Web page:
ECONOMIC DEVELOPMENT AND HAPPINESS: EVIDENCE FROM 32 NATIONS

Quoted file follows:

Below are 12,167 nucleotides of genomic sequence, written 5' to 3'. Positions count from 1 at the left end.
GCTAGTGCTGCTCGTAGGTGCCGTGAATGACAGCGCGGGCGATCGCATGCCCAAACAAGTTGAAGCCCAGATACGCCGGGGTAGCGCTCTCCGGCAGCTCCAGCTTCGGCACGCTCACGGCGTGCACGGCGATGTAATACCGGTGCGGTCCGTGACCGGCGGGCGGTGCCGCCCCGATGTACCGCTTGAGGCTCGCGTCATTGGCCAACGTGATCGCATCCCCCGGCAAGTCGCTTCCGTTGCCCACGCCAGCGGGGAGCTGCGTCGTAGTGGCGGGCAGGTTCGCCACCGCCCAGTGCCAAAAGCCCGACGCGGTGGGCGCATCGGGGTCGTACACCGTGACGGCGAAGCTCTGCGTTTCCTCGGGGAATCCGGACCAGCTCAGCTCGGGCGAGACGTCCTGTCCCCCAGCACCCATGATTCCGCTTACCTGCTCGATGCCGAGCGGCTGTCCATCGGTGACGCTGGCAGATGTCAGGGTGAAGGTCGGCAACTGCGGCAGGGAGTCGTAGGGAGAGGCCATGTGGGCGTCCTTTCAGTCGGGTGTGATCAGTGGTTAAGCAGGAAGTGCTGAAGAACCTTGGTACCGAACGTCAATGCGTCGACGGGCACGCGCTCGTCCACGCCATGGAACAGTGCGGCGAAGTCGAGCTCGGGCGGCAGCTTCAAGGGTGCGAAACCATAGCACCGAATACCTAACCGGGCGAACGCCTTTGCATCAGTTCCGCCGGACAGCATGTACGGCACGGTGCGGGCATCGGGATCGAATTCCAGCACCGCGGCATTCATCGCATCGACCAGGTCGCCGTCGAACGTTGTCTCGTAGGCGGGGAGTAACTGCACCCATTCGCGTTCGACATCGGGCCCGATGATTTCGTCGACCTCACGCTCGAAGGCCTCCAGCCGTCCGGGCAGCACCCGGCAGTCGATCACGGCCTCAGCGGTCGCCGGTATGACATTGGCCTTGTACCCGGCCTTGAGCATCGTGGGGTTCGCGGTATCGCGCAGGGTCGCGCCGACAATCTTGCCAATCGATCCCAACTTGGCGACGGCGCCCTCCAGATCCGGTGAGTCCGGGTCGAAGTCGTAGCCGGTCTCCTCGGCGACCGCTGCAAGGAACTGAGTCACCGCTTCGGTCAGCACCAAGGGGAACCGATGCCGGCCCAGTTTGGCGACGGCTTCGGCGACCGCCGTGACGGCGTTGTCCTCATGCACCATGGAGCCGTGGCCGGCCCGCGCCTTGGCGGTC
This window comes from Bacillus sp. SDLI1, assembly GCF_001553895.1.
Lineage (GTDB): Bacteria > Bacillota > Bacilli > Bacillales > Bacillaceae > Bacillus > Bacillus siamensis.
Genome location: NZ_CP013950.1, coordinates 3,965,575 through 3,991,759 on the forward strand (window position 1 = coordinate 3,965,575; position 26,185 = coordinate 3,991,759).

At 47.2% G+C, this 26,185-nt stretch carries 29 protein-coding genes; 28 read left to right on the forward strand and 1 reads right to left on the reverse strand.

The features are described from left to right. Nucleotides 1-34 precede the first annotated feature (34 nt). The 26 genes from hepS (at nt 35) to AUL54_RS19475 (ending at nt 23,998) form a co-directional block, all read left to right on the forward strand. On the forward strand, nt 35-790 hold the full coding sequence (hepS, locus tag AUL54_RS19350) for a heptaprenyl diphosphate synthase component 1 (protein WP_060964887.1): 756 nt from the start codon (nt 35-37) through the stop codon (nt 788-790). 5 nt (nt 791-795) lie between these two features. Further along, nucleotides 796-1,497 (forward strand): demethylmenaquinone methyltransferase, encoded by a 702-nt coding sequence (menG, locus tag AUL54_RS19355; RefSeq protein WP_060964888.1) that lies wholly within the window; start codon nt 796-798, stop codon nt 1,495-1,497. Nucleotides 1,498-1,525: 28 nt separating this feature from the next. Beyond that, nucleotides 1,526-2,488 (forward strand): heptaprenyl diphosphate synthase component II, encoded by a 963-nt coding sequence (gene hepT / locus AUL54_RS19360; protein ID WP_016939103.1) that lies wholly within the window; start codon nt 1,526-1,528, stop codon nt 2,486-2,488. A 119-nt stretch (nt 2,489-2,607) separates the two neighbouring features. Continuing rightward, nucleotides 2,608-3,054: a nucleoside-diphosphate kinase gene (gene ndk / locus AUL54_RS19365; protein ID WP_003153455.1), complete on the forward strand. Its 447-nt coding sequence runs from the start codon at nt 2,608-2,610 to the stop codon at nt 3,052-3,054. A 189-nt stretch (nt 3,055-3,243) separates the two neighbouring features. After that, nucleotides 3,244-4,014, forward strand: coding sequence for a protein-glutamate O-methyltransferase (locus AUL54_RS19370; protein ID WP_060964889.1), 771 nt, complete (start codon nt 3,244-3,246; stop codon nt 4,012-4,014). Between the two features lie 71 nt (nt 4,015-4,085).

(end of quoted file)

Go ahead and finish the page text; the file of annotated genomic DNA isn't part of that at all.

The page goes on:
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Drawing on reference group, relative deprivation, conspicuous consumption and hierarchy of needs theories, this paper tests the hypothesis that goods (material and other) bring more satisfaction if few other people have them. We test this hypothesis by estimating the effect of education and income on happiness in large representative national samples from 32 nations at various levels of economic development. The results indicate that, net of individuals' socio-demographic characteristics and country's level of development, the higher the average education in a given society, the smaller the gain from advanced education on individuals' happiness. Similarly, the richer the society, the less do gains in family income confer gains in individuals' happiness. Thus, the more that goods such as education and income diffuse through a society, the less they enhance people's subjective well-being. However, the nation's level of economic development has a strong, independent positive effect on well-being. Taken together, the quantitative implication of these patterns is that economic growth enhances well-being, especially for poor people, and more so in poor nations than in rich nations.
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